Jay’s candidate agreed with that perspective, adding that there’s “significant variation in company culture and values. Each construction company I have worked for had its unique set of values, work environment, and management style, which greatly influenced my experience and professional growth. Some companies value you and your time more than others. It is crucial to your own growth and success to find a company that puts you and your goals first.”
So, whether a prospective construction worker has a passion for sustainability, cutting-edge technology, traveling, or carrying on a family tradition of construction work, there’s space in the industry to engage and celebrate those specific values and passions.
#4: Room for Growth
Developing a broad experience base is clearly a great strategy for increasing an employee’s access to a wide range of industry opportunities. However, when it comes to upward momentum, Jim explains, “Developing a vertical market niche is also a wise approach to maximizing value and senior-level opportunities.” But this approach is best used by employees with some experience in the market already. According to Jim, “Your vertical market niche needs to be considered carefully, and within the first couple of company experiences, the vertical market should not be as great a priority as gaining experience with strong, respected companies in the sector(s) you feel fit your future the best.”
Once a construction worker has identified a vertical market that feels like a strong fit, the opportunities for growth are significant. According to the Bureau of Labor Statistics, the majority of construction-related positions are predicted to show at least some growth in the next decade, with electrical (7%) and solar (22%) positions likely to show the strongest growth rates.
#5: Constant Industry Evolution
Growth, diversity, and flexibility aren’t just hallmarks of individual construction careers – they’re trends within the industry as a whole. As technology and society evolve, the construction industry changes with them, developing new trends, strategies, and roles to meet the changing needs of the marketplace. Construction has not always been known as a high-tech industry, but in recent years, technological advancements have made construction work simpler, safer, and more efficient. Jim says that for his clients, “Familiarity with and hands-on knowledge of technology of any applicable style is a common trend for all roles and positions.”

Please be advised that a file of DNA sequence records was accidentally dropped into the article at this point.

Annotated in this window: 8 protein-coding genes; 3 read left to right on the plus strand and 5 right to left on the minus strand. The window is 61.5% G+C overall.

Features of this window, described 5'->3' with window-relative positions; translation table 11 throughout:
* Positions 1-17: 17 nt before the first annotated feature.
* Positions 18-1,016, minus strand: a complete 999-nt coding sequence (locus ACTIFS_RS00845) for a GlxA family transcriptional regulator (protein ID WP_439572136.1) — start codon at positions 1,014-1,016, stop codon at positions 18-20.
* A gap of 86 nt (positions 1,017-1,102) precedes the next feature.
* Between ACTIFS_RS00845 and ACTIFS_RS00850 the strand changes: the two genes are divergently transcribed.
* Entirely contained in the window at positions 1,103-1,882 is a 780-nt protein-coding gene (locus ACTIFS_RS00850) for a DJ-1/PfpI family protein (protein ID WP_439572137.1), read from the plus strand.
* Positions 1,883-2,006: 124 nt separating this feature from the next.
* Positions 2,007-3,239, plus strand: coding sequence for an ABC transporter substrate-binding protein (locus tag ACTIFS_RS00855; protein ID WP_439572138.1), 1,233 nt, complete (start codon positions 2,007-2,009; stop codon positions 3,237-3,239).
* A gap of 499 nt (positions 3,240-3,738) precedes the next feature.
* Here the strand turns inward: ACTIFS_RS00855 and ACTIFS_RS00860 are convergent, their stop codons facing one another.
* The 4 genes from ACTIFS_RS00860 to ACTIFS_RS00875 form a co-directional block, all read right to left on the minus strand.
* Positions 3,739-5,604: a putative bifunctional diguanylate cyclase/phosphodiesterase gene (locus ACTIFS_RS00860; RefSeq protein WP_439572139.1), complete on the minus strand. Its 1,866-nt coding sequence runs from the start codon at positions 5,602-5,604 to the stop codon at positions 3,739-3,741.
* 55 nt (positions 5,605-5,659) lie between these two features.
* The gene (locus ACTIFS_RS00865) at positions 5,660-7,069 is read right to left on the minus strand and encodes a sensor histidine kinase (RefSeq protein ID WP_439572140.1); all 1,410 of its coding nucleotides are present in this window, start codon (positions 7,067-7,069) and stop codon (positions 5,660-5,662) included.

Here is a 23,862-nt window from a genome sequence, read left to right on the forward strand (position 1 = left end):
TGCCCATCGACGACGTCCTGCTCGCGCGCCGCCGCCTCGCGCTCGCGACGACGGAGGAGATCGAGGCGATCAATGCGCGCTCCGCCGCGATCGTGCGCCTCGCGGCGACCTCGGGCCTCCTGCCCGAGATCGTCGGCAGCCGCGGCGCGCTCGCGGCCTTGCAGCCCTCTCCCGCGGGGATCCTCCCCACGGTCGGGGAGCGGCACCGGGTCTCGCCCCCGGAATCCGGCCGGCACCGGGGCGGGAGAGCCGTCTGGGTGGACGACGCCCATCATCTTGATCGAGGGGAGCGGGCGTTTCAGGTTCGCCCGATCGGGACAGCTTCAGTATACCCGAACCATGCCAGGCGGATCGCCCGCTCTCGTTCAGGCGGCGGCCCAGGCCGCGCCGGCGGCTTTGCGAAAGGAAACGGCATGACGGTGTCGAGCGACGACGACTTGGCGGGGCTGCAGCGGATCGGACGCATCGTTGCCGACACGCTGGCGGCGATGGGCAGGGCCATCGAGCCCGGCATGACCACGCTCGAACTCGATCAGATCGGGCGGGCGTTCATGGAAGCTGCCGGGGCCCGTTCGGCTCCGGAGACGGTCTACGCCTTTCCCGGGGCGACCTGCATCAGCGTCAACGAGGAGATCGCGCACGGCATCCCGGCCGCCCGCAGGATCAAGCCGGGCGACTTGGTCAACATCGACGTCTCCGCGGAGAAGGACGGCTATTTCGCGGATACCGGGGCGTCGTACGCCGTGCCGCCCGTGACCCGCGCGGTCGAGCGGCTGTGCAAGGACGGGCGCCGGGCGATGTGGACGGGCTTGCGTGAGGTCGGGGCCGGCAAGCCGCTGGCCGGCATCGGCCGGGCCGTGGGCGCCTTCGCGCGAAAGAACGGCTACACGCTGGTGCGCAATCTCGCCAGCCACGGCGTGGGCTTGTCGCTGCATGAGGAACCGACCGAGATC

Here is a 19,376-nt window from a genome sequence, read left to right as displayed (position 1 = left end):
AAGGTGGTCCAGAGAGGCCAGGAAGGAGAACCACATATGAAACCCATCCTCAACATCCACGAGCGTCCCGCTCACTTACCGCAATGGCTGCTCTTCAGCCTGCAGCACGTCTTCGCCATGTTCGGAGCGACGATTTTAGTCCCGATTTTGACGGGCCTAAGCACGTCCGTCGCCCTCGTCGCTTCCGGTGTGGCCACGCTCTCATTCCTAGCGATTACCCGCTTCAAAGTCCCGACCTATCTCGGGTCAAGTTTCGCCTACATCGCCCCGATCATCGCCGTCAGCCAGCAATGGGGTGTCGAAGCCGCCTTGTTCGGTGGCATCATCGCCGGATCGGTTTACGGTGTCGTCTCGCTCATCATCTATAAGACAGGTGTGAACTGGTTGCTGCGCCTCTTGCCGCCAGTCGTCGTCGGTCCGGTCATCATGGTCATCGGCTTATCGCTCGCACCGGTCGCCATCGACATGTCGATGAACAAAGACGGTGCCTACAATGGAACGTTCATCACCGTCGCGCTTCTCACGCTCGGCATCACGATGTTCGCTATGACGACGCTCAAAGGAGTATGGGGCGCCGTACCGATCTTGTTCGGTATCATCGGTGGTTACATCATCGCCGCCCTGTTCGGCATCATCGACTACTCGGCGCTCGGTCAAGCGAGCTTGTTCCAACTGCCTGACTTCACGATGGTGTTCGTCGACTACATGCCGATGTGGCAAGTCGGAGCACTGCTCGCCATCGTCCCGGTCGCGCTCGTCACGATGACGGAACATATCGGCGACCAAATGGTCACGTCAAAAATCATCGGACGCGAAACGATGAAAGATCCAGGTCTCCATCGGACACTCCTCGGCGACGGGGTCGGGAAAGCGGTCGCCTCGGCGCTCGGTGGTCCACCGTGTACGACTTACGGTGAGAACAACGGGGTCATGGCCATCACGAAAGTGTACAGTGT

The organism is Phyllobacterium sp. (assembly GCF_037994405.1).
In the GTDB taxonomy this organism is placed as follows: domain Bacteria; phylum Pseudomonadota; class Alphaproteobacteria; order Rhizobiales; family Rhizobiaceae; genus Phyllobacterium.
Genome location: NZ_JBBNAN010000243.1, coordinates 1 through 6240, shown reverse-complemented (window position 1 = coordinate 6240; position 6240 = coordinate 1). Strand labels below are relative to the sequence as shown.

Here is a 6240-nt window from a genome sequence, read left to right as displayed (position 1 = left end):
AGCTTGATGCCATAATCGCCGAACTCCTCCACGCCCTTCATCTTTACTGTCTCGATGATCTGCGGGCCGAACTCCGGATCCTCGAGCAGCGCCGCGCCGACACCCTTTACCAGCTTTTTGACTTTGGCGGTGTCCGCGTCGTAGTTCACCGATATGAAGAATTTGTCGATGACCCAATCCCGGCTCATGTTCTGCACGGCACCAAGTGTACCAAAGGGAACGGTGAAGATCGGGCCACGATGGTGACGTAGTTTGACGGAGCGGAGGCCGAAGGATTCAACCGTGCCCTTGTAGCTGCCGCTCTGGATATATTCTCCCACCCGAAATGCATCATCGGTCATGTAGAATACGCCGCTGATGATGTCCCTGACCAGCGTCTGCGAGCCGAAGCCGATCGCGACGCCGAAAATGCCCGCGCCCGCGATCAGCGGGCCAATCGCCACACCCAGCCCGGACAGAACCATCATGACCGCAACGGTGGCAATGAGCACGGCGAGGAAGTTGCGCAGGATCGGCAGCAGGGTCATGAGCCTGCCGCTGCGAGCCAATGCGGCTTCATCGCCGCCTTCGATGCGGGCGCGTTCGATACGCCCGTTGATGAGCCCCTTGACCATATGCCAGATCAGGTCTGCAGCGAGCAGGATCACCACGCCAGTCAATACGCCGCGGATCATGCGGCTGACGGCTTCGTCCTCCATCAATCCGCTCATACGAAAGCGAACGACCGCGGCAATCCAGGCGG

The types of projects that construction companies complete and the types of skills needed to thrive in the industry are constantly evolving, so a career in construction has the unique combination of strong stability (in that there is consistently high demand for skilled workers and predicted industry growth) and changeability (in that there will always be a chance to learn something new, take on new challenges, and develop new skills).
When asked what he most wanted those considering a career in construction to know, Jay’s candidate kept it simple: “If you are planning to pursue a career in construction, know that it can be rewarding and fulfilling if approached with the right mindset and preparation.” By planning ahead, keeping an open mind, pursuing a broad range of experiences, and focusing on meaningful work, employees can find so much more than a job in construction – they can truly build a lifelong career.